from The American Heritage® Dictionary of the English Language, 4th Edition
- n. The branch of logic dealing with analysis.
from Wiktionary, Creative Commons Attribution/Share-Alike License
- n. The principles governing any of various forms of analysis.
from the GNU version of the Collaborative International Dictionary of English
- n. The science of analysis.
from The Century Dictionary and Cyclopedia
- The name given by Aristotle to the whole of his logical investigations viewed as the analysis of thought; specifically, the name of two of his logical treatises, the Prior and the Posterior Analytics, the former of which deals with the doctrine of the syllogism, and the latter with proof, definition, division, and the knowledge of principles.
- 2. Same as analytic, 2.
The term analytics refers to the applied use of statistical techniques to gain understanding and value from structured and unstructured information in enterprise, line of business, departmental and third-party databases and repositories.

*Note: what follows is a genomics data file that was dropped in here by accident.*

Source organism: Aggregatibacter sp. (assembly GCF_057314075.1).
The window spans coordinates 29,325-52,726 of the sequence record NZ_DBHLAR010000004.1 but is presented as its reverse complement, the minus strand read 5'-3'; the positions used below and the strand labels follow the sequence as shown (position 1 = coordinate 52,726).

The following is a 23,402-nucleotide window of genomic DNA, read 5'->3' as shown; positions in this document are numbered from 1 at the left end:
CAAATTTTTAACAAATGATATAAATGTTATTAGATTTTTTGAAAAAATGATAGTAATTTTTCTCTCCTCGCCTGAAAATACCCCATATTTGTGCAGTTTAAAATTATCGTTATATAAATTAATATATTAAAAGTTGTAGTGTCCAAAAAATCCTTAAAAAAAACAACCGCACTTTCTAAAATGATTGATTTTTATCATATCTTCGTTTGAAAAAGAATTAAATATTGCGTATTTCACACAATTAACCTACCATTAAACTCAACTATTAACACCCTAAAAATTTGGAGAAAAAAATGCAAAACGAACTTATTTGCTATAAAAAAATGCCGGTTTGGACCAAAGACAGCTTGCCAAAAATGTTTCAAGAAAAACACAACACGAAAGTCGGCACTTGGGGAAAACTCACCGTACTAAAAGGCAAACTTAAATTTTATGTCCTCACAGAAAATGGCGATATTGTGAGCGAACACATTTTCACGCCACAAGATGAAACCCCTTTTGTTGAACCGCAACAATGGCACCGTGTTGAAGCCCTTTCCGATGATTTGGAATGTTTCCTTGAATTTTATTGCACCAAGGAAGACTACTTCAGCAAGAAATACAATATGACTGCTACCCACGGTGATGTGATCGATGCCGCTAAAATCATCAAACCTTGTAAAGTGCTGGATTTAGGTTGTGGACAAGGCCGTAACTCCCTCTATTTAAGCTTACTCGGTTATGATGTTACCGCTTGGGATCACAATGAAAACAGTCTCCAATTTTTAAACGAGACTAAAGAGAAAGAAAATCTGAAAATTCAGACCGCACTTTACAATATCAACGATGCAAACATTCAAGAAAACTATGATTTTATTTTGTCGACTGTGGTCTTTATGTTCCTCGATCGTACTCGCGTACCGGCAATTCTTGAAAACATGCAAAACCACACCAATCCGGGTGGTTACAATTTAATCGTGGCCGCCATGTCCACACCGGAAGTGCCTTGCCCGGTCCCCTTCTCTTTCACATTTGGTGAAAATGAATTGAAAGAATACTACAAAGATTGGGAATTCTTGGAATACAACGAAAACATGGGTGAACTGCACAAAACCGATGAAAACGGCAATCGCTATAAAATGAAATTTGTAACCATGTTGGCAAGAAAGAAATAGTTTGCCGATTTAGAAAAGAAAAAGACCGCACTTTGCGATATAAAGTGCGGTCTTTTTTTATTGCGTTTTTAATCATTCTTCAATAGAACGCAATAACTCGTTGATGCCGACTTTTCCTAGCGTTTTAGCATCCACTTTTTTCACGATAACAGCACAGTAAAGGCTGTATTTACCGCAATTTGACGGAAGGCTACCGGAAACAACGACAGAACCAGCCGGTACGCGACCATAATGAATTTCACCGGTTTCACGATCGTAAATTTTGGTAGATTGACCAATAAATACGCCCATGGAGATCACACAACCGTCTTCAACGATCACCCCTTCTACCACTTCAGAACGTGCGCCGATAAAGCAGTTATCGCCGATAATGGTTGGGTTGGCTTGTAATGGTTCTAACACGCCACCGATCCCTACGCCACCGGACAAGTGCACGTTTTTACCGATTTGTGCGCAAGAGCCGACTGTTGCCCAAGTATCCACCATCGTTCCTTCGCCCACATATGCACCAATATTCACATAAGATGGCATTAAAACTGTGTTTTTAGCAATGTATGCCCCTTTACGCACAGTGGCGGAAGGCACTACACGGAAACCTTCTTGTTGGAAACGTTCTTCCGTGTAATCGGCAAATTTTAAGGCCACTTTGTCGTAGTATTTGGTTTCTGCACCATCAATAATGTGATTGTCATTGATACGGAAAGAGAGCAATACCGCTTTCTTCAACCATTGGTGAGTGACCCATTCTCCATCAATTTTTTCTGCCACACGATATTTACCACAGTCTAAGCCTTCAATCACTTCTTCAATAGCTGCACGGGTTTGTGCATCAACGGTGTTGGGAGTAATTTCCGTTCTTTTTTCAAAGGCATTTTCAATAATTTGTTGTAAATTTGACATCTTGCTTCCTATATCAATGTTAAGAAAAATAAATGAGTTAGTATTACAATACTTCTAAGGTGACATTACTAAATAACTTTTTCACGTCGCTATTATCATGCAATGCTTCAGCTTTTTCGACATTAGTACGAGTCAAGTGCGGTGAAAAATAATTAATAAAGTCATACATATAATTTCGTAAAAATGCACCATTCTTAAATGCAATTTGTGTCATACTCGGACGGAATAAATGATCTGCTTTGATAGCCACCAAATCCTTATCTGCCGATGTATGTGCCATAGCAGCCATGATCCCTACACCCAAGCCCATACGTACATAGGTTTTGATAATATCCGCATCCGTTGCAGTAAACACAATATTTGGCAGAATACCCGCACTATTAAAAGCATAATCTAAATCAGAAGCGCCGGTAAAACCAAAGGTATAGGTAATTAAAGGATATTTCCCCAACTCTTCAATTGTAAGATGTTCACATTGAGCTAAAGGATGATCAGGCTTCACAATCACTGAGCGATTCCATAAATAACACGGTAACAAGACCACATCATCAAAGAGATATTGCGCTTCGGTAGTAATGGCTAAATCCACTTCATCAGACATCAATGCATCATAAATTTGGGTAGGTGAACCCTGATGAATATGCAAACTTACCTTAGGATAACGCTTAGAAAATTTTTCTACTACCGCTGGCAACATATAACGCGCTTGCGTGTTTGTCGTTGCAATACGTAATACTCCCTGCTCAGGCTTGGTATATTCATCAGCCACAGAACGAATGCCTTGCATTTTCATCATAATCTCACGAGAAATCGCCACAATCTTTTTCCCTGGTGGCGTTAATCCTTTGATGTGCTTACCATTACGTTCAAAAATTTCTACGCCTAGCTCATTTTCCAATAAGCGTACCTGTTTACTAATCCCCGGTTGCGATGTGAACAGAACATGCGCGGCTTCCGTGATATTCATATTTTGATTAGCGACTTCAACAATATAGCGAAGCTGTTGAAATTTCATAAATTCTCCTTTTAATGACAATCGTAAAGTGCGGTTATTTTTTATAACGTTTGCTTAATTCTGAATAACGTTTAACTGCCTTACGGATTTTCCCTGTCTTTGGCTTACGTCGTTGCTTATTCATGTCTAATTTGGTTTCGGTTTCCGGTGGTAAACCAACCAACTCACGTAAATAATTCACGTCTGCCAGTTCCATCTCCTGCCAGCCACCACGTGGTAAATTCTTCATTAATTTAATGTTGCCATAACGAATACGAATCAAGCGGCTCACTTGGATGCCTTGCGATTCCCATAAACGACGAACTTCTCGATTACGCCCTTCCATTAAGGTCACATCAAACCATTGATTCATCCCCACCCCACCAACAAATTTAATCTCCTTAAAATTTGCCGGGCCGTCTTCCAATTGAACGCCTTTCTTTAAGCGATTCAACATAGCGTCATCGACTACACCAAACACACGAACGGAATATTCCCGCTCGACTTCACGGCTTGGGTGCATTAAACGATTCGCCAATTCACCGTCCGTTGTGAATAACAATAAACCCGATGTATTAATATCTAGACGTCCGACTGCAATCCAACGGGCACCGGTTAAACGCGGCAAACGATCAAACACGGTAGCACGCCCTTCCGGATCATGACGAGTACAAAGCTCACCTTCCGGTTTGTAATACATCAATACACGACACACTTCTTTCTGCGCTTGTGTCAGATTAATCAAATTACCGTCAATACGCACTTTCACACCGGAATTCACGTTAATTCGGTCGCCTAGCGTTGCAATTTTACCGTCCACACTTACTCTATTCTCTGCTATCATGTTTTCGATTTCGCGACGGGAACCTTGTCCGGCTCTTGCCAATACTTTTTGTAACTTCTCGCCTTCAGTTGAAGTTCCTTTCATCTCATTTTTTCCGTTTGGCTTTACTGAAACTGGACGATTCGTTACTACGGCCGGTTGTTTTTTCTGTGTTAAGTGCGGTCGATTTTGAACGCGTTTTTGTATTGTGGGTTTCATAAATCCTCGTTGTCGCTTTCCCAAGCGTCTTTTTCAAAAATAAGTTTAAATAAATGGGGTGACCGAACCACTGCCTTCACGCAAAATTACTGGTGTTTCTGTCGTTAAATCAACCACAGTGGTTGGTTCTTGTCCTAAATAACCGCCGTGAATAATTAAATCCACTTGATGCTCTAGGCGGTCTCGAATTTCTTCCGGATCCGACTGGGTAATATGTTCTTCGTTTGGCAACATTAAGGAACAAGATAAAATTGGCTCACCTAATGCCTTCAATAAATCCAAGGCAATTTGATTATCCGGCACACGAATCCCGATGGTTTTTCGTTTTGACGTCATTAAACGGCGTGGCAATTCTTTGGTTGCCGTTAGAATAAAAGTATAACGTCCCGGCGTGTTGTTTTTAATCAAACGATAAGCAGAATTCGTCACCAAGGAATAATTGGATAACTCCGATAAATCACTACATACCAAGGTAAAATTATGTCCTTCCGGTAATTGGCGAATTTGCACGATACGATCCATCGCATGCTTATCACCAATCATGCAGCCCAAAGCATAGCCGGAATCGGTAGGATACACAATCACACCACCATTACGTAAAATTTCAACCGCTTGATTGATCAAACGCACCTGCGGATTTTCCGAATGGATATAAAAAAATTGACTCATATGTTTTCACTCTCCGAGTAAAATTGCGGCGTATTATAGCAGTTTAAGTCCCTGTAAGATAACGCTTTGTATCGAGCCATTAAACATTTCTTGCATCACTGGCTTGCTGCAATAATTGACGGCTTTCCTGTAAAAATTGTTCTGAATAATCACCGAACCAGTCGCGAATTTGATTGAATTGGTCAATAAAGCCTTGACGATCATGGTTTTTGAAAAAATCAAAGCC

I think, first of all, the most important thing we can do is what I call the analytics and informatics.
And predictive analytics is building on the legacy of traditional business intelligence and data mining to become an essential tool for older businesses and Web-centric companies alike that need to move faster -- and at lower cost -- than ever before.
I work in analytics in the financial sector and am sick of journalists, fashion designers, and secretaries as heroines (its not my world).
Data analytics is distinguished from data mining by the scope, purpose and focus of the analysis.
At the simple end of the spectrum, one Australian firm asserts that "analytics is basically using existing business data or statistics to make informed decisions."
Data analytics is used in many industries to allow companies and organizations to make better business decisions, and in the sciences, to verify or disprove existing models or theories.
Thanks in part to vigorous efforts by vendors (led by IBM) to bring the idea to a wider public, analytics is coming closer to the mainstream.
Posted in analytics, teams | Tagged: moneyball | 5 Comments »
Posted in analytics, wisdom of crowds | Leave a Comment »